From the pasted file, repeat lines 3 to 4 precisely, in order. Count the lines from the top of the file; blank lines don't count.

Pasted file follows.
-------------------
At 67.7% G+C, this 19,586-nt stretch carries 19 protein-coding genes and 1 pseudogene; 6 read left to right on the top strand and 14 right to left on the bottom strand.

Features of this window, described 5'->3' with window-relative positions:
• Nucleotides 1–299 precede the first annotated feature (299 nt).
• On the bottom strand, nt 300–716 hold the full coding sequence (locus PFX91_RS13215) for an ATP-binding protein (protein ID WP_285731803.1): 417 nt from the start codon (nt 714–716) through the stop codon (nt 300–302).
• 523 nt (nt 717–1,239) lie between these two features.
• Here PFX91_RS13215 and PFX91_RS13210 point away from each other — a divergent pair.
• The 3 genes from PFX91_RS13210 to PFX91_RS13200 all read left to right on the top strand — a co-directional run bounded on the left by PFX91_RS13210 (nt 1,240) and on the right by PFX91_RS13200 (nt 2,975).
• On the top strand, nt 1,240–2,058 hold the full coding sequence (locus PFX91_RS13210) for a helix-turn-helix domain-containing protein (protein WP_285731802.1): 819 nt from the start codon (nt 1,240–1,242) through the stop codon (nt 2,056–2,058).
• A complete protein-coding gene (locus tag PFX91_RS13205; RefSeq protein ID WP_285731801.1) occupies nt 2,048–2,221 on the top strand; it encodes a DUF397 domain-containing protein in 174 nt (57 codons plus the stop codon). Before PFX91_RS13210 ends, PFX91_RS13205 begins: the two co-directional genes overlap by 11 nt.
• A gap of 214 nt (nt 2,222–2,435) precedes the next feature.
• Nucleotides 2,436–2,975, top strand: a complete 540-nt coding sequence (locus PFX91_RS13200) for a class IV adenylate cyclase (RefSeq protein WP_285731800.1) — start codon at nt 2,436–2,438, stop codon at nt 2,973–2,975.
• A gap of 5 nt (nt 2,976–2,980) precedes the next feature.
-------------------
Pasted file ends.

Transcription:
• Nucleotides 1–299 precede the first annotated feature (299 nt).
• On the bottom strand, nt 300–716 hold the full coding sequence (locus PFX91_RS13215) for an ATP-binding protein (protein ID WP_285731803.1): 417 nt from the start codon (nt 714–716) through the stop codon (nt 300–302).